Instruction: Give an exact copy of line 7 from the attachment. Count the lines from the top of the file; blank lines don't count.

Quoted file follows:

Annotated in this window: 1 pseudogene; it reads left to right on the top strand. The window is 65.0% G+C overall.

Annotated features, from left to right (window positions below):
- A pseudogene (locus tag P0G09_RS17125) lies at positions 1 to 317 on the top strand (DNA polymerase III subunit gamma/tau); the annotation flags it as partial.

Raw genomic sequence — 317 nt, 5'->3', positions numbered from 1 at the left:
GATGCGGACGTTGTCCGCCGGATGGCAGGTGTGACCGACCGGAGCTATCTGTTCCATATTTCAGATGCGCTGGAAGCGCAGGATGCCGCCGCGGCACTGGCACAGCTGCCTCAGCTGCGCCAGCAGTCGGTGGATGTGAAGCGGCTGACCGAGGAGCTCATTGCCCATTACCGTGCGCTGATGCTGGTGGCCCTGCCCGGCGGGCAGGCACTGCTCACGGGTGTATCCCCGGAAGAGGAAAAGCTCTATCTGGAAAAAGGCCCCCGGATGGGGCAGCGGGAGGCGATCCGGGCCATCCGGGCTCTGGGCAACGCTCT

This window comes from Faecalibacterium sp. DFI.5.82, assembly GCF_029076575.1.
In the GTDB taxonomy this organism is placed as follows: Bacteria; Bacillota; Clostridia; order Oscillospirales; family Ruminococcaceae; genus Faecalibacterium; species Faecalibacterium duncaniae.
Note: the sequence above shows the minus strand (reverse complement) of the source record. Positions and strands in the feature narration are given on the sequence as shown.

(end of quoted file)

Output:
In the GTDB taxonomy this organism is placed as follows: Bacteria; Bacillota; Clostridia; order Oscillospirales; family Ruminococcaceae; genus Faecalibacterium; species Faecalibacterium duncaniae.